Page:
The human experience deals us a mixed bag. Most of us have those personality traits that we can recognize as beneficial and valued by others. All of us have insecurities (or anxiety, ADHD, depression, etc.) and sometimes those insecurities or states of being lead to behavior that isn’t generally approved of by others. Knowing this about yourself is a good thing because the extension of this is that it is also happening to everyone else around you.

If someone is trying to tackle their obstacles head on then that’s pretty fucking huge. Give them some slack. Better yet, talk with them if possible to understand their situation and see if there’s any way you can help. Don’t expect to be their savior, you can’t be, just be there for them and do your damndest to understand what it is they’re telling you. These are the people that are capable of change and they deserve a chance to show you how awesome they really are.

4. Understand Before You are Understood

I had forgotten this little gem of wisdom, passed down to me by my grandmother, but her words came back with importance as of late and I’m glad they did.

So often I’m so concerned with making sure that someone knows where I’m coming from that I forget to really listen to what they are saying. I just want to make sure they aren’t hurt by something I said, but my inattentiveness can hurt even more. However, when I calm my mind and listen to their feelings I get a better understanding of them. That’s pretty valuable for obvious reasons. I really do care about them and taking the time to listen and understand them first is a way to demonstrate that. When I do this, the usual outcome is that I end up addressing some need that I hadn’t thought about before. This is an emotion that would have gone completely unattended had I not taken the time to understand my partner. I also learn how to better express my feelings to ensure that we are both talking about the same thing. This is relationship gold folks and you have my grandmother to thank.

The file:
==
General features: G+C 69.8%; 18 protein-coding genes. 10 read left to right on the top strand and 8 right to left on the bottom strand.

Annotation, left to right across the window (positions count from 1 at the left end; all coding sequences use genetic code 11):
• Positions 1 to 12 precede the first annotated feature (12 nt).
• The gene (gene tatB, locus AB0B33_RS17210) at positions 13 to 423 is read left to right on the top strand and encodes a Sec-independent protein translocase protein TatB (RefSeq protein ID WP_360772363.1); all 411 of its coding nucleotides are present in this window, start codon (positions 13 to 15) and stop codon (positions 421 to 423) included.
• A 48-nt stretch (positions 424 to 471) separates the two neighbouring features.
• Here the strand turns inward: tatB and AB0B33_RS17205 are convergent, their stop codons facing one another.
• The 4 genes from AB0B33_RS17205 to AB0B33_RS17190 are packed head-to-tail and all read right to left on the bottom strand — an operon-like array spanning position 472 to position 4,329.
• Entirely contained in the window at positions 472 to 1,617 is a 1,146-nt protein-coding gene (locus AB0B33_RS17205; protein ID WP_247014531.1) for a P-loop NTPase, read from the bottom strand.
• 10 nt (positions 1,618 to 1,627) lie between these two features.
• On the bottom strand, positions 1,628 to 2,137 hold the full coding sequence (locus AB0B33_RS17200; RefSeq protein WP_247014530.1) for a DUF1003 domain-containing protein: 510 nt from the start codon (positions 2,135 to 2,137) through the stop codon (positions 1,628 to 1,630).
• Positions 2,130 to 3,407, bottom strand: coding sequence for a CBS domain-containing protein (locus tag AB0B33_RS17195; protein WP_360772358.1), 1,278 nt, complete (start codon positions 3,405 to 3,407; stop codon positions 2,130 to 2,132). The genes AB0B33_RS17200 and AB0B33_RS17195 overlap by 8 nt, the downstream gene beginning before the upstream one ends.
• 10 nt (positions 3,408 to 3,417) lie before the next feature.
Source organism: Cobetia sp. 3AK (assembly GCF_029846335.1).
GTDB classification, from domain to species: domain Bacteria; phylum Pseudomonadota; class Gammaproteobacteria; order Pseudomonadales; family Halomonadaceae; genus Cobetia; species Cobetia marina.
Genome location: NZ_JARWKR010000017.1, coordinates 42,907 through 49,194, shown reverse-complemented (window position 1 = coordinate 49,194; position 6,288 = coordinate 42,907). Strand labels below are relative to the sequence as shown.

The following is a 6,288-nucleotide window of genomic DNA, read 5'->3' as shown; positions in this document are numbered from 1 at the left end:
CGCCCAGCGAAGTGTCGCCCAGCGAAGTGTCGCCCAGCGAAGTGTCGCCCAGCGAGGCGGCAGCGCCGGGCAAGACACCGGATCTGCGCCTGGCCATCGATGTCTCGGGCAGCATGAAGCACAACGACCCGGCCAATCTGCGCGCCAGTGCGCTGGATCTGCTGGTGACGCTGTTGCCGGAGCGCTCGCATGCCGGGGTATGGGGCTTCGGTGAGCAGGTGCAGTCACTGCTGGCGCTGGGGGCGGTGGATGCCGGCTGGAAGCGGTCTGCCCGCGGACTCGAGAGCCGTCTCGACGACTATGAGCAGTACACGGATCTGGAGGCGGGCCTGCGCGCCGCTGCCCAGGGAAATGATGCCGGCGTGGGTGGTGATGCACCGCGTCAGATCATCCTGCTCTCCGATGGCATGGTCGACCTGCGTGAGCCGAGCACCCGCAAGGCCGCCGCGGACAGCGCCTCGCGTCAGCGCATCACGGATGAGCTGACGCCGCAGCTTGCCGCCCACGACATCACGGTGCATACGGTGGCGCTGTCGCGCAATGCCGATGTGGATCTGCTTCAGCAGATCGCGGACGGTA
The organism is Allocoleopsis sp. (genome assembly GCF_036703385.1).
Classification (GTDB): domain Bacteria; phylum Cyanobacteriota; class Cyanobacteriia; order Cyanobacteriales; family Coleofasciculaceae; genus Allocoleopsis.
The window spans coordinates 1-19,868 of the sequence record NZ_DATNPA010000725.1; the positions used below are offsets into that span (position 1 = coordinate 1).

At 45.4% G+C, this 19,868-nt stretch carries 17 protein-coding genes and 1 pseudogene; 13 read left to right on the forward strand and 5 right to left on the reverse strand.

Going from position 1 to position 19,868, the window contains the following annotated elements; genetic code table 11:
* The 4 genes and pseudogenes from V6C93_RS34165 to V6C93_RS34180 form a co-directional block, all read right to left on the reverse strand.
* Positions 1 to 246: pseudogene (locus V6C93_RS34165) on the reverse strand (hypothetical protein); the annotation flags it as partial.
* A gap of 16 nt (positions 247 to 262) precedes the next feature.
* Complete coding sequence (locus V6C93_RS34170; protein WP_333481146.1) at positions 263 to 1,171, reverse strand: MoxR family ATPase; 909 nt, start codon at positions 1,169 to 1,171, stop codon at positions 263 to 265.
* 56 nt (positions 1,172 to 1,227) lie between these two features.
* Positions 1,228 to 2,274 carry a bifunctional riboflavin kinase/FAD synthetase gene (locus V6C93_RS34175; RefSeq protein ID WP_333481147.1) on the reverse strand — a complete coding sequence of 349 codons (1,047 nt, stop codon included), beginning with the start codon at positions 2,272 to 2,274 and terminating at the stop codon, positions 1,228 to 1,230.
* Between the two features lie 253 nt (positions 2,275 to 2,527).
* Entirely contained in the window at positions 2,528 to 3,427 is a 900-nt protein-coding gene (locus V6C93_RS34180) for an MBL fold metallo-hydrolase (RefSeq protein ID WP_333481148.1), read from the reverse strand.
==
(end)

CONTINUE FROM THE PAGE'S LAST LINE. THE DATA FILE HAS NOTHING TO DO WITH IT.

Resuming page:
The End: Be Prepared to Stop

So there you have it. Some things I learned about myself that I hope you can apply to your life. What are some positive things you have learned in your relationships to others? Please share those or your thoughts about this article in the comments section below. I would love to hear from you either way.

Getting Dumped, Kind Of: A story of honesty